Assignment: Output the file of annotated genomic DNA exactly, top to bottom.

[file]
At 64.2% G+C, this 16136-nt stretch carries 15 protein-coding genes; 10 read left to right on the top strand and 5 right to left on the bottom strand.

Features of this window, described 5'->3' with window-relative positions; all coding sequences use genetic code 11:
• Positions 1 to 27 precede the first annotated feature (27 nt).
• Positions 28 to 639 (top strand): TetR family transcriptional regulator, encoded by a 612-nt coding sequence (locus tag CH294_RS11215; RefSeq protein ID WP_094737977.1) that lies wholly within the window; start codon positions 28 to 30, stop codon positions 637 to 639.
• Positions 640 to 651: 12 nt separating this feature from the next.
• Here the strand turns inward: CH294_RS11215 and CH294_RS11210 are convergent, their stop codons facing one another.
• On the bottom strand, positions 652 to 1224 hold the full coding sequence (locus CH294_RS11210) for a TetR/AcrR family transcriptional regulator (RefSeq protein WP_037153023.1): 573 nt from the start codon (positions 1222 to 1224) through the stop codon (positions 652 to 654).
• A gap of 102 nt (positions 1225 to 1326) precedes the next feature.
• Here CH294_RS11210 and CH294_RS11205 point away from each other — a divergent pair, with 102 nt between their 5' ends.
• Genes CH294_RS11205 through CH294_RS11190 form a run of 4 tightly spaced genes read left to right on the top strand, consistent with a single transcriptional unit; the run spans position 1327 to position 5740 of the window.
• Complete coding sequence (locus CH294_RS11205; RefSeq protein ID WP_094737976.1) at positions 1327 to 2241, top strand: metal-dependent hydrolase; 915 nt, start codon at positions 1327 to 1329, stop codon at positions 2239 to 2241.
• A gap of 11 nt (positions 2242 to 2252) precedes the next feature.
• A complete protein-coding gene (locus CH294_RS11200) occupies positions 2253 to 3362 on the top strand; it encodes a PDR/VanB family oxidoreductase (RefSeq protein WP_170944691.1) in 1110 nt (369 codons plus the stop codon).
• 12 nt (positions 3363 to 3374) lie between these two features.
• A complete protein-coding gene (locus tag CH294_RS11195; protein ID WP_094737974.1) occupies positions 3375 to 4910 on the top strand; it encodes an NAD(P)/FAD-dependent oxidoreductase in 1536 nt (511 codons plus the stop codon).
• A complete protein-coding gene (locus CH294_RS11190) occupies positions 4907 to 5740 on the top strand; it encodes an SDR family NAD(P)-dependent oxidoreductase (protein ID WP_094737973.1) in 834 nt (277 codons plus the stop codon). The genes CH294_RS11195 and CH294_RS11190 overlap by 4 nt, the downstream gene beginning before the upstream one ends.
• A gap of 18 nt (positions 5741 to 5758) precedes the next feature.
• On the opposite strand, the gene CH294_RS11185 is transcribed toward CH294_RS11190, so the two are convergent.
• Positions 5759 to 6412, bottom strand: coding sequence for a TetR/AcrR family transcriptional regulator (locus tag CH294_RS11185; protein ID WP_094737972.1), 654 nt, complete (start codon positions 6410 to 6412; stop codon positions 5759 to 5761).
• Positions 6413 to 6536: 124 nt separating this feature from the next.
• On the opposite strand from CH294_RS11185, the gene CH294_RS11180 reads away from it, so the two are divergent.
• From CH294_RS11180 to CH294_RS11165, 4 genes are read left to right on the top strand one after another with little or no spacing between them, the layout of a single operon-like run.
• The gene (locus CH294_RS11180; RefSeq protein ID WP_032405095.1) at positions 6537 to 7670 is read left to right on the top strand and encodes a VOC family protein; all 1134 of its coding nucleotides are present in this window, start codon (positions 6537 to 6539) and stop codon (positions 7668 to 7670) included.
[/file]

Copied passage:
At 64.2% G+C, this 16136-nt stretch carries 15 protein-coding genes; 10 read left to right on the top strand and 5 right to left on the bottom strand.

Features of this window, described 5'->3' with window-relative positions; all coding sequences use genetic code 11:
• Positions 1 to 27 precede the first annotated feature (27 nt).
• Positions 28 to 639 (top strand): TetR family transcriptional regulator, encoded by a 612-nt coding sequence (locus tag CH294_RS11215; RefSeq protein ID WP_094737977.1) that lies wholly within the window; start codon positions 28 to 30, stop codon positions 637 to 639.
• Positions 640 to 651: 12 nt separating this feature from the next.
• Here the strand turns inward: CH294_RS11215 and CH294_RS11210 are convergent, their stop codons facing one another.
• On the bottom strand, positions 652 to 1224 hold the full coding sequence (locus CH294_RS11210) for a TetR/AcrR family transcriptional regulator (RefSeq protein WP_037153023.1): 573 nt from the start codon (positions 1222 to 1224) through the stop codon (positions 652 to 654).
• A gap of 102 nt (positions 1225 to 1326) precedes the next feature.
• Here CH294_RS11210 and CH294_RS11205 point away from each other — a divergent pair, with 102 nt between their 5' ends.
• Genes CH294_RS11205 through CH294_RS11190 form a run of 4 tightly spaced genes read left to right on the top strand, consistent with a single transcriptional unit; the run spans position 1327 to position 5740 of the window.
• Complete coding sequence (locus CH294_RS11205; RefSeq protein ID WP_094737976.1) at positions 1327 to 2241, top strand: metal-dependent hydrolase; 915 nt, start codon at positions 1327 to 1329, stop codon at positions 2239 to 2241.
• A gap of 11 nt (positions 2242 to 2252) precedes the next feature.
• A complete protein-coding gene (locus CH294_RS11200) occupies positions 2253 to 3362 on the top strand; it encodes a PDR/VanB family oxidoreductase (RefSeq protein WP_170944691.1) in 1110 nt (369 codons plus the stop codon).
• 12 nt (positions 3363 to 3374) lie between these two features.
• A complete protein-coding gene (locus tag CH294_RS11195; protein ID WP_094737974.1) occupies positions 3375 to 4910 on the top strand; it encodes an NAD(P)/FAD-dependent oxidoreductase in 1536 nt (511 codons plus the stop codon).
• A complete protein-coding gene (locus CH294_RS11190) occupies positions 4907 to 5740 on the top strand; it encodes an SDR family NAD(P)-dependent oxidoreductase (protein ID WP_094737973.1) in 834 nt (277 codons plus the stop codon). The genes CH294_RS11195 and CH294_RS11190 overlap by 4 nt, the downstream gene beginning before the upstream one ends.
• A gap of 18 nt (positions 5741 to 5758) precedes the next feature.
• On the opposite strand, the gene CH294_RS11185 is transcribed toward CH294_RS11190, so the two are convergent.
• Positions 5759 to 6412, bottom strand: coding sequence for a TetR/AcrR family transcriptional regulator (locus tag CH294_RS11185; protein ID WP_094737972.1), 654 nt, complete (start codon positions 6410 to 6412; stop codon positions 5759 to 5761).
• Positions 6413 to 6536: 124 nt separating this feature from the next.
• On the opposite strand from CH294_RS11185, the gene CH294_RS11180 reads away from it, so the two are divergent.
• From CH294_RS11180 to CH294_RS11165, 4 genes are read left to right on the top strand one after another with little or no spacing between them, the layout of a single operon-like run.
• The gene (locus CH294_RS11180; RefSeq protein ID WP_032405095.1) at positions 6537 to 7670 is read left to right on the top strand and encodes a VOC family protein; all 1134 of its coding nucleotides are present in this window, start codon (positions 6537 to 6539) and stop codon (positions 7668 to 7670) included.